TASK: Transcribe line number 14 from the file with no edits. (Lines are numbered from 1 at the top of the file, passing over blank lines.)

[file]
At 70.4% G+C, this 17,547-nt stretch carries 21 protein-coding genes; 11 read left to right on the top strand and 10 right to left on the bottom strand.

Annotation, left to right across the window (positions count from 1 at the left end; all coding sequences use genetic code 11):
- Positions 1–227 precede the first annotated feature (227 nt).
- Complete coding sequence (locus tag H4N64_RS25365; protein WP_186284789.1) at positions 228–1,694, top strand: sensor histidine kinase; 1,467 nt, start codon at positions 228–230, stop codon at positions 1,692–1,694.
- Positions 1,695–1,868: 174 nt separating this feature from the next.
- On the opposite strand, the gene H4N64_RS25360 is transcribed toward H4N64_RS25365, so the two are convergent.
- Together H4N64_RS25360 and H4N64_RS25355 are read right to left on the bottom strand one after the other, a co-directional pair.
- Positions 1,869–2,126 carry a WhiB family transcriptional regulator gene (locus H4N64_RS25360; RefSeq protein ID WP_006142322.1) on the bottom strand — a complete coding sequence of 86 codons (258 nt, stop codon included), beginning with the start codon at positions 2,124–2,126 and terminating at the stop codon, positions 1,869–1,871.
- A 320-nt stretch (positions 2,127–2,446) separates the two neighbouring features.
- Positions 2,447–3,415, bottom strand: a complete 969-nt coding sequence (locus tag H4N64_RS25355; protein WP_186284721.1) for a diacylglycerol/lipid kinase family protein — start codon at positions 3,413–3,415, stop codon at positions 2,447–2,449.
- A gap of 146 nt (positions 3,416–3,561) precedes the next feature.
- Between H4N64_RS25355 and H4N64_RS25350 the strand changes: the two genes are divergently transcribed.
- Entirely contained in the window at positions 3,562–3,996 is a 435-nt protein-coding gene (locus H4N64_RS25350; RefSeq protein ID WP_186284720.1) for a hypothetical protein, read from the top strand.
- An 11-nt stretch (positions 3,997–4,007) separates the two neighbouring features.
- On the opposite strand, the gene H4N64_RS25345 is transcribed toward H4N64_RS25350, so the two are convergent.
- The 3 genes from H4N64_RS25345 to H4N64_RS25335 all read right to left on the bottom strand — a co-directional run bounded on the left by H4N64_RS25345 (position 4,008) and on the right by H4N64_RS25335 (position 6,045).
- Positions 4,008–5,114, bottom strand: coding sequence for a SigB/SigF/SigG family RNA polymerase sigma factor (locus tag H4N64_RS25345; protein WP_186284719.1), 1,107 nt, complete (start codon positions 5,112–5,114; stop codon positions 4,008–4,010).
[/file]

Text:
- An 11-nt stretch (positions 3,997–4,007) separates the two neighbouring features.